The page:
"And David spake unto the Lord when he saw the angel that smote the people, and said, lo! I have sinned, and I have done wickedly; but these sheep, what have they done?"2 Sam. xxiv. 17.
My soul! here is a subject of an heart-searching nature opened to thee this evening, in those expostulating words of the man after God's own heart. Summon up all thy faculties to the meditation; and yet, infinitely more than this, seek the teaching of the Holy Ghost, that thou mayest profit by them. The apostle was commissioned by the Holy Ghost to tell the church, that for man's sin the whole creation groaneth and travaileth in pain together until now. The slaughter of every beast, the sacrifice of every lamb, proclaimeth with a louder voice than words can declare, the baleful malignity of human transgression. And if David, when he saw the destroying angel brandishing his dreadful sword over Jerusalem, felt remorse in the recollection of his own sin, and the punishment falling on the harmless sheep; what views ought the contemplation of the unequalled sorrows and sufferings of the Lamb of God to occasion, when it is recollected that "he died the just for the unjust, to bring us to God?" To see sin as exceeding sinful, we may get some idea, from beholding apostate spirits cast out of heaven; or from the curse of Jehovah upon the earth, and all the children of Adam involved in it; the destruction of the old world by water; or the burning of Sodom and Gomorrah by fire; and the everlasting torments of the damned in hell: these form awful views of the dreadful nature of sin, as it appears in the sight of God. But all these are nothing, in comparison to one remaining to be mentioned. Wouldest thou see sin in all its tremendous consequences, thou must go to Golgotha. There behold the Lamb of God, taking away sin by the sacrifice of himself. Here take up the words of David, and ask thine own heart, while confessing that thou hast sinned, and done wickedly, what had this Lamb of God done? But do not stop here. Go on in the contemplation. If "he who knew no sin became sin" if he who in his sacred person "was holy, harmless, undefiled, separate from sinners, and made higher than the heaven, yet became both sin and a curse for his redeemed, that they might be made the righteousness of God in him;" wilt thou not think it the first, the last, the highest, the best, the most momentous of all points, to know whether thou, even thou thyself, art made the righteousness of God in him? Oh! thou holy, blessed, and eternal Spirit! give me to see in the Lord Jesus, my almighty Surety, that in all he did, in all he sustained, and all he suffered, he bore my sins in his own body on the tree, and that not a single sin of omission or commission was left out. Oh! for grace to believe, and to plead, now and for ever, before the throne, that then all mine iniquities and all my trans. gressions, in all my sins, the Lord Jehovah laid (as Aaron typified on the great day of atonement, Lev. xvi. 21.) upon the person of his dear Son! Help me, Lord, with increasing confidence of faith, and holy hope, and ardent joy, thus to view Jesus as my Surety, and thus to answer the account given of it in that blessed scripture: "Surely shall one say, in the Lord have I righteousness and strength: even to him shall men come, and all that are incensed aginst him shall be ashamed. In the Lord shall all the seed of Israel be justified, and shall glory."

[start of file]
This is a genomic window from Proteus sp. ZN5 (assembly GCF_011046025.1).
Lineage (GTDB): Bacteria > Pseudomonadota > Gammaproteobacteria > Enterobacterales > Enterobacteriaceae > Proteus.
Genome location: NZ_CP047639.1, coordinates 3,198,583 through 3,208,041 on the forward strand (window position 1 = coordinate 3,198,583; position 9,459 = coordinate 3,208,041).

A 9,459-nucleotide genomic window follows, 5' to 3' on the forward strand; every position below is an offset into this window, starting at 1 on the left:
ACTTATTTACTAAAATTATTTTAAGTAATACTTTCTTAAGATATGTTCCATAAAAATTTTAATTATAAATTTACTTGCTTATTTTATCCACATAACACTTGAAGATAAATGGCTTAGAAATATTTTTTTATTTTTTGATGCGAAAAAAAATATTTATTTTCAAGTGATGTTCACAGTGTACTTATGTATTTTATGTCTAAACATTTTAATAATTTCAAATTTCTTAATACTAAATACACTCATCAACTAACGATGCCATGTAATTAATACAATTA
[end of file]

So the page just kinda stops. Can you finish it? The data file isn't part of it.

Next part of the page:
From the POOR MAN'S MORNING AND EVENING PORTIONS.
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